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In college I had a history professor who warned us a few weeks before a paper was due that the deadline was rapidly approaching. He ended with “I know I’m wasting my breath …” to which we all laughed. But he said it anyway, because saying it was the right thing to do.

In that spirit, I’ll reissue my periodic request to faculty who fail students for plagiarism or academic dishonesty to file a report. I know I’m wasting my keystrokes, but there’s always hope that this time will be different.

Very few faculty file reports, and that has been true everywhere I’ve worked. It wasn’t because plagiarism was unknown; informal surveys indicated that it was dispiritingly common. It was usually based on a combination of undifferentiated fear of The Administration and a sense that they were sparing the student (and/or themselves) some dreadful fate.

But that reluctance leads to several unintended consequences.

At one level, it allows serial cheaters to bounce heedlessly from class to class, pleading “first offense” every time they get caught. In the absence of some sort of central record keeping, there’s no way to prevent that. A student who is never held accountable never learns. But if we know that Prof. Patterson’s report on Jane Doe comes on the heels of two previous findings that Ms. Doe plagiarized in Prof. Smith’s and Prof. Jones’s classes, then we know exactly what’s at stake.

It happens.

Central record keeping also helps to ensure some consistency of the level of sanction for various offenses. A couple of colleges ago, we set a default schedule of penalties for garden-variety copy-and-paste plagiarism cases: the first offense meant getting a zero for the assignment, the second meant failing the class and the third meant suspension or expulsion. That way, we could ensure consistency regardless of the race, gender, age or demeanor of the students involved. If everybody is improvising penalties on the fly, it would be easy for patterns of unequal treatment to result through unconscious bias. Codifying the penalties gave us greater confidence that the same first offense would be treated the same way, regardless of who committed it. If challenged in court, we could point to the process, schedule and records. We could even track patterns over time. That’s impossible when hundreds of faculty are making undocumented, disconnected decisions.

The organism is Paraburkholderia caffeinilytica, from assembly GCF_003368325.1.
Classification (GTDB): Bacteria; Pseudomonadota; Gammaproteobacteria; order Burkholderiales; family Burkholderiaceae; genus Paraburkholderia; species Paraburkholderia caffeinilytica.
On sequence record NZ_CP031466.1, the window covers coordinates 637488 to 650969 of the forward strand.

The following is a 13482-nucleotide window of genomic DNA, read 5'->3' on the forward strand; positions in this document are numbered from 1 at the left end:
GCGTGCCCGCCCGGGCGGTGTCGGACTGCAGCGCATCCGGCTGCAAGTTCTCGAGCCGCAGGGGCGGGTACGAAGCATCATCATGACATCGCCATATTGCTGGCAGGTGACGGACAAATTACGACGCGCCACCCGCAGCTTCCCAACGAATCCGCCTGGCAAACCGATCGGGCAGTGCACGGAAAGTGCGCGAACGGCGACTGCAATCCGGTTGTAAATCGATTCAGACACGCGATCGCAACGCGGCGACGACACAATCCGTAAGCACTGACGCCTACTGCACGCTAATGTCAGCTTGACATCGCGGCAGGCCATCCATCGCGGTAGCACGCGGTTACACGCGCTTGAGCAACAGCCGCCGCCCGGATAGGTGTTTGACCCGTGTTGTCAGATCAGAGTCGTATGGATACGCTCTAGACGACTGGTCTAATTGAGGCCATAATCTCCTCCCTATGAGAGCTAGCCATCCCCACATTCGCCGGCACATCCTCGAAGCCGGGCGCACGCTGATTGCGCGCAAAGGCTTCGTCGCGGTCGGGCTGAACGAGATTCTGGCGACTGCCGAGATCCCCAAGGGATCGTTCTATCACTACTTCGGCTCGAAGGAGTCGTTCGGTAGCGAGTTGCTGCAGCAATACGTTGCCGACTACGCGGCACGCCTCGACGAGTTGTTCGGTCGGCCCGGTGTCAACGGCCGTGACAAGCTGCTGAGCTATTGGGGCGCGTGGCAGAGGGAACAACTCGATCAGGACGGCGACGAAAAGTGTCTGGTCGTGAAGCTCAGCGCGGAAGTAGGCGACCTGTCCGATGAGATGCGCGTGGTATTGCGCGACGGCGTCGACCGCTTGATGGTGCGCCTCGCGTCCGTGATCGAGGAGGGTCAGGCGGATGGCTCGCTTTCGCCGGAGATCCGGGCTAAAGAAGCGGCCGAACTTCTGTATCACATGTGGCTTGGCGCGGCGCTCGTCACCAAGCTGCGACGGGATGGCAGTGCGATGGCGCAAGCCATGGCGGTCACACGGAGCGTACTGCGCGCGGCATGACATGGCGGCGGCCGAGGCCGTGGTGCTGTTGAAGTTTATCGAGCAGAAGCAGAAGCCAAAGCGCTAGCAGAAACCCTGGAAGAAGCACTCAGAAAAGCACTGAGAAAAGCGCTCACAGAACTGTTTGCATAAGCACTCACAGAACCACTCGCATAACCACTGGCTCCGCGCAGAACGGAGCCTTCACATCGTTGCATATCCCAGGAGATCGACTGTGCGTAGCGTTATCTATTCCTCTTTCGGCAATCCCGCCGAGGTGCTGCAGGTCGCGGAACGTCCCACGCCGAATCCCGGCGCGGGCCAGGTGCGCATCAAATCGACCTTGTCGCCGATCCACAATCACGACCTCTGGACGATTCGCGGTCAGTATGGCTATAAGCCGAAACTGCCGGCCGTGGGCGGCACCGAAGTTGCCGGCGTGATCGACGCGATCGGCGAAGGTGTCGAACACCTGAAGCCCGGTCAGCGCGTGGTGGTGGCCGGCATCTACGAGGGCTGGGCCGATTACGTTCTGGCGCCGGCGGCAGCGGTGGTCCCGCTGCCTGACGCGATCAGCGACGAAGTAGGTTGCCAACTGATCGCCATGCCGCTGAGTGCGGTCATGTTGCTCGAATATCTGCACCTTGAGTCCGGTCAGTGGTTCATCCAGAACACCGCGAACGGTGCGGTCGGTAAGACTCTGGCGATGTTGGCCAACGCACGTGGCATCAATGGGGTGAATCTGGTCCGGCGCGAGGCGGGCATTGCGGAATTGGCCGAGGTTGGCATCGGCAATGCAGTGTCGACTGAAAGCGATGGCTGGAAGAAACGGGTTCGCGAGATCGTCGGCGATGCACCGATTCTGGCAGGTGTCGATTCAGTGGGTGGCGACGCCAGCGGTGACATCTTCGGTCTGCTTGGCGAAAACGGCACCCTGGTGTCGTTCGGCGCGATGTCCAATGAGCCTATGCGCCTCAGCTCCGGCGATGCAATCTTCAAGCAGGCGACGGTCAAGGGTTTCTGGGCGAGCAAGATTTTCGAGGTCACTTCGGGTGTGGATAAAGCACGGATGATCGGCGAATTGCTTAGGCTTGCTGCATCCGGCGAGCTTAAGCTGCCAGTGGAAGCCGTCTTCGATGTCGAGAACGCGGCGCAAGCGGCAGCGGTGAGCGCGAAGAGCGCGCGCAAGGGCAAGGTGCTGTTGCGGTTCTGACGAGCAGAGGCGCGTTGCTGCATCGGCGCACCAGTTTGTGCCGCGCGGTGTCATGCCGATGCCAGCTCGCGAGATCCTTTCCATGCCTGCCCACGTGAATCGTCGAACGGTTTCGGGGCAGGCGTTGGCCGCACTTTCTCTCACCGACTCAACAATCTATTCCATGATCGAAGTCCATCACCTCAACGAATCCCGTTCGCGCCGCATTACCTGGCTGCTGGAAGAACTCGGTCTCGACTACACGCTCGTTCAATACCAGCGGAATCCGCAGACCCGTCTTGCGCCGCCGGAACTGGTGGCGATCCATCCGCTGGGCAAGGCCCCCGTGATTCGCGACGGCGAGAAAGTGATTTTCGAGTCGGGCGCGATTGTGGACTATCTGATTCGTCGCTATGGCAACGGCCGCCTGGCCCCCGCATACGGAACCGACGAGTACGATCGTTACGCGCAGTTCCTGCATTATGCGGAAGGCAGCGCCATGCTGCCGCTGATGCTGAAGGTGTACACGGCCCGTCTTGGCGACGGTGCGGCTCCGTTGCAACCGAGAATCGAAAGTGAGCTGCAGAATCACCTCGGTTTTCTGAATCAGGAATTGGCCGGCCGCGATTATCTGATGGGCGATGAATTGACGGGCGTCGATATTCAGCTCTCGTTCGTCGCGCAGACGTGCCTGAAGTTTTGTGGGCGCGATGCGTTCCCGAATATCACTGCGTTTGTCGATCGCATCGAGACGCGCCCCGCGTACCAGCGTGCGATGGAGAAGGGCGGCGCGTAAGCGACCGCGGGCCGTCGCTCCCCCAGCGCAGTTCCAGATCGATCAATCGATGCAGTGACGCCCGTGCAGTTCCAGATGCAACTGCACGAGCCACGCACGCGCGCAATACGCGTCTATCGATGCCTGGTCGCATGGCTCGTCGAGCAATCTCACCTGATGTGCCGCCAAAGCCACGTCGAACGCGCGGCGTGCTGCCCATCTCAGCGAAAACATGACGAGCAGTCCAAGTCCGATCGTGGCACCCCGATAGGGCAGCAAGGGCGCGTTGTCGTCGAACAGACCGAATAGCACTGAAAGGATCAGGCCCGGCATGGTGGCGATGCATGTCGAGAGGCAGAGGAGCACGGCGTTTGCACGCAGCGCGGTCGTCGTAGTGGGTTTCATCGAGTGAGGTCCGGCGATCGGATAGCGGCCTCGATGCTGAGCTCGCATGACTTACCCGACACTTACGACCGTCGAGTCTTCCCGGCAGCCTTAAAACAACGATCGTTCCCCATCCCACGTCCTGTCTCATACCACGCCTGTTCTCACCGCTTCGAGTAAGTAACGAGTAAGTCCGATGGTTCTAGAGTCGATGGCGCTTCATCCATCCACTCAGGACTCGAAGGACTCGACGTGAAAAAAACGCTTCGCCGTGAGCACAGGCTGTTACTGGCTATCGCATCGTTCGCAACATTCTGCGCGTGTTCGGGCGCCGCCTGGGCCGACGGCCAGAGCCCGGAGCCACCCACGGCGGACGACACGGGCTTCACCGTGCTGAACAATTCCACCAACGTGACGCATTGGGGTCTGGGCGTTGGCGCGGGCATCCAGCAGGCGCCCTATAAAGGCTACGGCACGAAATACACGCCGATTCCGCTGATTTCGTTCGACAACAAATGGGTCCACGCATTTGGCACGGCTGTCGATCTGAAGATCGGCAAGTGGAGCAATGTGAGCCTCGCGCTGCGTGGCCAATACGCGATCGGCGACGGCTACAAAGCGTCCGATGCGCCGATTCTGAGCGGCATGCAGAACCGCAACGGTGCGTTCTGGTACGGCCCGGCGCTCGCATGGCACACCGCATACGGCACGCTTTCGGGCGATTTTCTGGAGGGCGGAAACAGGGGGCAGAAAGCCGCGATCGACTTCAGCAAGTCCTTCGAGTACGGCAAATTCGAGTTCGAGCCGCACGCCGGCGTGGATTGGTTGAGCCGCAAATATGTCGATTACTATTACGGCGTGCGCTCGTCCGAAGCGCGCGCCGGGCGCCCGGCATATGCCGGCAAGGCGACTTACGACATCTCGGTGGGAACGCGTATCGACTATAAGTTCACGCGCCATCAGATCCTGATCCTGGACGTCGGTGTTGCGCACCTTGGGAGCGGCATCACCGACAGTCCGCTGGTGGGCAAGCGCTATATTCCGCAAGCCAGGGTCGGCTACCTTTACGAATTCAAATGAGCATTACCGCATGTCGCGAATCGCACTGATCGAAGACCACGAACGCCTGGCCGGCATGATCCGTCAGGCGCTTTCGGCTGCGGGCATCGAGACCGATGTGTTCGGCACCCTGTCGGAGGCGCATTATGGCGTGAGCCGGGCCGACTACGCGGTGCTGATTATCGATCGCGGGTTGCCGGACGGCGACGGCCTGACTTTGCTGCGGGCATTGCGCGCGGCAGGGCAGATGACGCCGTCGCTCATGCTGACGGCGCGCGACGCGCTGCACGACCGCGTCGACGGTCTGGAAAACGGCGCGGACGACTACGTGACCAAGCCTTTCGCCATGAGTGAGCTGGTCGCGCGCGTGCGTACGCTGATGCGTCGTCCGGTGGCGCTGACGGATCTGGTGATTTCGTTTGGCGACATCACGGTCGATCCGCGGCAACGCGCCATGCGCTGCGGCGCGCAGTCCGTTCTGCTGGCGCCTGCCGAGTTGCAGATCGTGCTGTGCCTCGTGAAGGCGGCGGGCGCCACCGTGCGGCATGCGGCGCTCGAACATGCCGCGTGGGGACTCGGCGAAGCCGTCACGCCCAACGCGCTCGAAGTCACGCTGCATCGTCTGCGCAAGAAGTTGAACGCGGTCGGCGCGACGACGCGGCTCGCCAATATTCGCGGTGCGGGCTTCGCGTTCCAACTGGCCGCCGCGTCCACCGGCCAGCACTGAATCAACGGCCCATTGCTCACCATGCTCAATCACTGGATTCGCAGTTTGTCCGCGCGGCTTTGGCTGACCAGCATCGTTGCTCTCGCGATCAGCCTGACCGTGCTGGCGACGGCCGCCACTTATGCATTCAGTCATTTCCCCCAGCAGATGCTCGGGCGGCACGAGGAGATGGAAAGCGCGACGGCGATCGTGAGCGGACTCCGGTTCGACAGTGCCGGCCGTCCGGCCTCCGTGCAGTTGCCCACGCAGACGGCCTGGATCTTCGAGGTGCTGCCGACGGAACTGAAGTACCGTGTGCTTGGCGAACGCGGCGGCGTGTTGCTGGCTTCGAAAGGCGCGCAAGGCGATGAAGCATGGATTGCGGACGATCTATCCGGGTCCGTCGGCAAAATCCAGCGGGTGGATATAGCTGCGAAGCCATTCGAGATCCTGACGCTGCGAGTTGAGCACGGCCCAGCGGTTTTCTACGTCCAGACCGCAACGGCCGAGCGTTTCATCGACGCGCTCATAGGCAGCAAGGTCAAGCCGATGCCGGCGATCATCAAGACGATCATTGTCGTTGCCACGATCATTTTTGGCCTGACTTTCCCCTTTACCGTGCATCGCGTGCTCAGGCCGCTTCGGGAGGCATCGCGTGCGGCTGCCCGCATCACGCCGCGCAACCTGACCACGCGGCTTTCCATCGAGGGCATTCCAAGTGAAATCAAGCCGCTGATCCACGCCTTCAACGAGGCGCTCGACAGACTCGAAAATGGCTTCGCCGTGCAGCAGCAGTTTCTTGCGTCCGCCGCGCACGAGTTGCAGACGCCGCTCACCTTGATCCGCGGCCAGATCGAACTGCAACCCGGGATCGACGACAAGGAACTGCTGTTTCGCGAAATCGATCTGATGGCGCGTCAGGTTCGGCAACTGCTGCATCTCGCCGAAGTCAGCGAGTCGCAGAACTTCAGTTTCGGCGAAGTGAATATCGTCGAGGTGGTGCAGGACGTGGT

Reports also come in handy if/when students appeal the grades that result from sanctions. It’s far easier to uphold a penalty when the offense has been adjudicated and documented.

From the perspective of the accused student, filing a report allows the student due process. At my college, for instance, if the student appeals up the line, the case is eventually heard by a panel of two professors (from other departments) and two students. (I preside over the hearing and only vote if needed to break a tie. We haven’t had a tie yet.) The accused has the opportunity to present their side of the story. Sometimes that matters.

Having been through several years’ worth of those, I can report that The Administration is the least influential party in the room. We keep records, get the room and call time -- that’s about it. The actual decisions are made by the two professors and two students. I’ve been struck, too, that the students are typically much tougher questioners than the professors. They know how hard they’ve worked, and they know the options available to students. They know how important academic honesty is.

Finally, the process offers a layer of legal protection for the instructor. If your sanction was upheld through the internal process, including by other people, then you aren’t just hanging out there alone. When students get litigious, it’s incredibly helpful to be able to say, truthfully, that you followed the college’s process. The more by-the-book, the better.

I only know what’s reported, so I can’t give exact figures on what goes unreported. But in the name of fairness, due process, serial offenders and legal protection, I encourage faculty to use the process, rather than freelancing. Even if, like my erstwhile teacher, I’m wasting my keystrokes.

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